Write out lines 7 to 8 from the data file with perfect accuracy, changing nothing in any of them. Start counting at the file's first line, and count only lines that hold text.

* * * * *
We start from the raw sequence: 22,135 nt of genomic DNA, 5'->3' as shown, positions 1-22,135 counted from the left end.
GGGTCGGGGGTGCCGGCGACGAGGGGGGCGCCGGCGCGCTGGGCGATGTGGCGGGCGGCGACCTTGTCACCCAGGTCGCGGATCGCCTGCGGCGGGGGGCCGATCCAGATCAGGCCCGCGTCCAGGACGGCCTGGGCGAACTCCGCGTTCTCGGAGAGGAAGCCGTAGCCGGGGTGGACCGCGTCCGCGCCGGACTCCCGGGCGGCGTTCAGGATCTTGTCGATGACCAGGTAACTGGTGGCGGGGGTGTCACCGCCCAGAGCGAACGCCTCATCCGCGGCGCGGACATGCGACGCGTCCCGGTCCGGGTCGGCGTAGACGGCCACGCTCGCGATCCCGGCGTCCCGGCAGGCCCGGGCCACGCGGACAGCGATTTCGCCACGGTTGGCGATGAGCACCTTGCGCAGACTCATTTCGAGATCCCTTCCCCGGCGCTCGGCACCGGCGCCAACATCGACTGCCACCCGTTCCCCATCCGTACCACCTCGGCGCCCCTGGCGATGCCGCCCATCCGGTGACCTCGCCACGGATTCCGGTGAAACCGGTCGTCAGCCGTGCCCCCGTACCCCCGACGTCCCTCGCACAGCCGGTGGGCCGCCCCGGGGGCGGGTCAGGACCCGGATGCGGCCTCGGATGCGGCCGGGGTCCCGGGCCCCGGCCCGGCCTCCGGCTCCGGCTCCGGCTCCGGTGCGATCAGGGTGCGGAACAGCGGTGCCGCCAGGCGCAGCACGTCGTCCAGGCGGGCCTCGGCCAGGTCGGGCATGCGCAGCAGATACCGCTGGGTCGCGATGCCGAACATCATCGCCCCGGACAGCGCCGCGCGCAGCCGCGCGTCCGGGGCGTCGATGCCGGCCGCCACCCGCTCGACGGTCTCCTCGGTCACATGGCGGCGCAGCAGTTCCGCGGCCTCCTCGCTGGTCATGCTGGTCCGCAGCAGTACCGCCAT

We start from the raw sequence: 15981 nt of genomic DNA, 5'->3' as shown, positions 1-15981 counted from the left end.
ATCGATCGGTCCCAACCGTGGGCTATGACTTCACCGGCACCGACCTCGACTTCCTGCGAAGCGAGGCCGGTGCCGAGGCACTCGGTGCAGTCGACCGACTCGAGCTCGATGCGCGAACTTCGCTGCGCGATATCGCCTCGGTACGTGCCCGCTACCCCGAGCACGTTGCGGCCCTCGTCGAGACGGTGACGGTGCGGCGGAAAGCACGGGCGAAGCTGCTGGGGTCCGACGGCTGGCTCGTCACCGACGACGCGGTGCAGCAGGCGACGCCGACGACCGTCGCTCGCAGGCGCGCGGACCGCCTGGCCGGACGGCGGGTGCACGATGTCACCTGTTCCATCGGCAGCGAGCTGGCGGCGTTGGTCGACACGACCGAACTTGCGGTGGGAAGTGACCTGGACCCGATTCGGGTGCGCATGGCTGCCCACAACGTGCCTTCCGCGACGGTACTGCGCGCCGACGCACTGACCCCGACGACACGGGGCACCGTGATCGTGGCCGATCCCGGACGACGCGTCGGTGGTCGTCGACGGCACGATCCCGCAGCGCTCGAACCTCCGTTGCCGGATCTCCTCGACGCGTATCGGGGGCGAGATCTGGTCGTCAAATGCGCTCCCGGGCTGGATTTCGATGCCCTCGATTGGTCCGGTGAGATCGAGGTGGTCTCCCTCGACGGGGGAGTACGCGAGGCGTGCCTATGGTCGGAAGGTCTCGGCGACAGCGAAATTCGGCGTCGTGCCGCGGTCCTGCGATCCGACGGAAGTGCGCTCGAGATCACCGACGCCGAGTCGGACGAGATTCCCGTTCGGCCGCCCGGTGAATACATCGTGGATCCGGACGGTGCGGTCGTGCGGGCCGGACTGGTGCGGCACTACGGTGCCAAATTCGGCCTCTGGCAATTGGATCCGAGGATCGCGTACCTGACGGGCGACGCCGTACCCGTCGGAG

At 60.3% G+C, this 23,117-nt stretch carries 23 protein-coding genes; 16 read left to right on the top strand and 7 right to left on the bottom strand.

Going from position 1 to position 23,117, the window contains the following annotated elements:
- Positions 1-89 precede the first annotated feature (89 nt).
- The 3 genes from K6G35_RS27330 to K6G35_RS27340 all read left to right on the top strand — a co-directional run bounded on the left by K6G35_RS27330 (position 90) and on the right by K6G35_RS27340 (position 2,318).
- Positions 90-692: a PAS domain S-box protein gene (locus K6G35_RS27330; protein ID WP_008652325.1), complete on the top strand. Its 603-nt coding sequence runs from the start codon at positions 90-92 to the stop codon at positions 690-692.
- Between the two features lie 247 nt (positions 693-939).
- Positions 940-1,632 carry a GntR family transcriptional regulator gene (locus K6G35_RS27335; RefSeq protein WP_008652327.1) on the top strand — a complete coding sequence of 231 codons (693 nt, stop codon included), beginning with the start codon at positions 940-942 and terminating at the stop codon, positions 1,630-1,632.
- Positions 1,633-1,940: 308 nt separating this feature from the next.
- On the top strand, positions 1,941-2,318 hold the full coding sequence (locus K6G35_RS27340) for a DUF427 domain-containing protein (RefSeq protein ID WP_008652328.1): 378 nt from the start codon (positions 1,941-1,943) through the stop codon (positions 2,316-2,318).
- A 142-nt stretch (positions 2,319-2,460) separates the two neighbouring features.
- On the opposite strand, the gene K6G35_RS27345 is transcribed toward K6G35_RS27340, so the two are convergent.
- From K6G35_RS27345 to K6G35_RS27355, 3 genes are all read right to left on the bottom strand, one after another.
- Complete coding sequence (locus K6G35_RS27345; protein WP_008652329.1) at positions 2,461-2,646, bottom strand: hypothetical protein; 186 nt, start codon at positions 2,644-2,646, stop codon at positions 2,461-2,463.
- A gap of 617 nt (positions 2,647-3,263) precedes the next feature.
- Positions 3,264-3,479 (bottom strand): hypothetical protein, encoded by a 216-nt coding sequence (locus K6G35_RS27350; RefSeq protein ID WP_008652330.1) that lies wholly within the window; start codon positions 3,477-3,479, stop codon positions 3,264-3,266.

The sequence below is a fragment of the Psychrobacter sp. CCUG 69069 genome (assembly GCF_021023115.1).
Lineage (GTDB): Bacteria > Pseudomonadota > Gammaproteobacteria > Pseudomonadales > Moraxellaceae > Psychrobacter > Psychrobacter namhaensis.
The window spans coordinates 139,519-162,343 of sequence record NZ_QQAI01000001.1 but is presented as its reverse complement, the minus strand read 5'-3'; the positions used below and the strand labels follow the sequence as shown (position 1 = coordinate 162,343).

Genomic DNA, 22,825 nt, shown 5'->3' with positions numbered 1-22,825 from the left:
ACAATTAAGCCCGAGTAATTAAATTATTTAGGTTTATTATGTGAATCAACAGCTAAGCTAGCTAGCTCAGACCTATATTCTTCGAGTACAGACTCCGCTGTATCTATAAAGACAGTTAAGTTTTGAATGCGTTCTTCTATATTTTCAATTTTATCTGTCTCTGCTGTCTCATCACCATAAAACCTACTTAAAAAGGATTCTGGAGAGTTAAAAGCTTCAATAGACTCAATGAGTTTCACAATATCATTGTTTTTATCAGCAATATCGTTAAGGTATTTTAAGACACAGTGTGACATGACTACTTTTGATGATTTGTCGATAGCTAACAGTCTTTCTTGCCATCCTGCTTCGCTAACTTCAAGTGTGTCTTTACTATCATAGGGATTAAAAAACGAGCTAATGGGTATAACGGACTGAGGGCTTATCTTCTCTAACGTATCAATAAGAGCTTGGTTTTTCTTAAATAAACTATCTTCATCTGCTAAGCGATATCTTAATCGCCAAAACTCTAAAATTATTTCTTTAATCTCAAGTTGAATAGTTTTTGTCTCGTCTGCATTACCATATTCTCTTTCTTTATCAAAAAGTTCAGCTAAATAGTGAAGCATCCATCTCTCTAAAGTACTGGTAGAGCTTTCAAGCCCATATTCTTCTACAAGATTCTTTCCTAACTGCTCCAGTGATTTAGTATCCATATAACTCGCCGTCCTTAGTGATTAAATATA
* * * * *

- Positions 1-89 precede the first annotated feature (89 nt).
- The 3 genes from K6G35_RS27330 to K6G35_RS27340 all read left to right on the top strand — a co-directional run bounded on the left by K6G35_RS27330 (position 90) and on the right by K6G35_RS27340 (position 2,318).